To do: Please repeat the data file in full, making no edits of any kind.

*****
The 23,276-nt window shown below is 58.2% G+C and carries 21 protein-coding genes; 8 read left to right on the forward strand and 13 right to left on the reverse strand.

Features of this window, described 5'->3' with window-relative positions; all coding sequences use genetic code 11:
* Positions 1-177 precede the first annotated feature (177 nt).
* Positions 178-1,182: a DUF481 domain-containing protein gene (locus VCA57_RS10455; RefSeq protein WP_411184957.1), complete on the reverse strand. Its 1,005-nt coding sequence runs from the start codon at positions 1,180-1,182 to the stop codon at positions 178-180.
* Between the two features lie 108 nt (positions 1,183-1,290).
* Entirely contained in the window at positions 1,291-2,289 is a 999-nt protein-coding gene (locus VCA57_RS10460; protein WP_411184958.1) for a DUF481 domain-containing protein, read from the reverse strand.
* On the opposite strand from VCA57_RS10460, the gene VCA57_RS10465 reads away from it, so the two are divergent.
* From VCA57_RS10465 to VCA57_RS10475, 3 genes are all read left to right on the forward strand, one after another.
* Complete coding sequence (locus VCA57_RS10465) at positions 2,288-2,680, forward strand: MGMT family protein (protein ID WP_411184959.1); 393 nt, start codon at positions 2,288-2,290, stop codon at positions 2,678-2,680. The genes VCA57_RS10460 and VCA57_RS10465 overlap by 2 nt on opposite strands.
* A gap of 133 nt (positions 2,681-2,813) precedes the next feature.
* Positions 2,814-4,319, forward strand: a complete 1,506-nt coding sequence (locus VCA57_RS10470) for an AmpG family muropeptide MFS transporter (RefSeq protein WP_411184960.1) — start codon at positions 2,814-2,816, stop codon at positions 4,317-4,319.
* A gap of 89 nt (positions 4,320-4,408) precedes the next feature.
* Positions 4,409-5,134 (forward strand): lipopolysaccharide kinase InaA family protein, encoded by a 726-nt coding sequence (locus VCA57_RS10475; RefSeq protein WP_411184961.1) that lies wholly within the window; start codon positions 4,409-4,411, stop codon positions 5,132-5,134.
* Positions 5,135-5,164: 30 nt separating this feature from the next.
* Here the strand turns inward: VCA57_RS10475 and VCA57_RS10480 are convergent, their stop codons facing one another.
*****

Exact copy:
The 23,276-nt window shown below is 58.2% G+C and carries 21 protein-coding genes; 8 read left to right on the forward strand and 13 right to left on the reverse strand.

Features of this window, described 5'->3' with window-relative positions; all coding sequences use genetic code 11:
* Positions 1-177 precede the first annotated feature (177 nt).
* Positions 178-1,182: a DUF481 domain-containing protein gene (locus VCA57_RS10455; RefSeq protein WP_411184957.1), complete on the reverse strand. Its 1,005-nt coding sequence runs from the start codon at positions 1,180-1,182 to the stop codon at positions 178-180.
* Between the two features lie 108 nt (positions 1,183-1,290).
* Entirely contained in the window at positions 1,291-2,289 is a 999-nt protein-coding gene (locus VCA57_RS10460; protein WP_411184958.1) for a DUF481 domain-containing protein, read from the reverse strand.
* On the opposite strand from VCA57_RS10460, the gene VCA57_RS10465 reads away from it, so the two are divergent.
* From VCA57_RS10465 to VCA57_RS10475, 3 genes are all read left to right on the forward strand, one after another.
* Complete coding sequence (locus VCA57_RS10465) at positions 2,288-2,680, forward strand: MGMT family protein (protein ID WP_411184959.1); 393 nt, start codon at positions 2,288-2,290, stop codon at positions 2,678-2,680. The genes VCA57_RS10460 and VCA57_RS10465 overlap by 2 nt on opposite strands.
* A gap of 133 nt (positions 2,681-2,813) precedes the next feature.
* Positions 2,814-4,319, forward strand: a complete 1,506-nt coding sequence (locus VCA57_RS10470) for an AmpG family muropeptide MFS transporter (RefSeq protein WP_411184960.1) — start codon at positions 2,814-2,816, stop codon at positions 4,317-4,319.
* A gap of 89 nt (positions 4,320-4,408) precedes the next feature.
* Positions 4,409-5,134 (forward strand): lipopolysaccharide kinase InaA family protein, encoded by a 726-nt coding sequence (locus VCA57_RS10475; RefSeq protein WP_411184961.1) that lies wholly within the window; start codon positions 4,409-4,411, stop codon positions 5,132-5,134.
* Positions 5,135-5,164: 30 nt separating this feature from the next.
* Here the strand turns inward: VCA57_RS10475 and VCA57_RS10480 are convergent, their stop codons facing one another.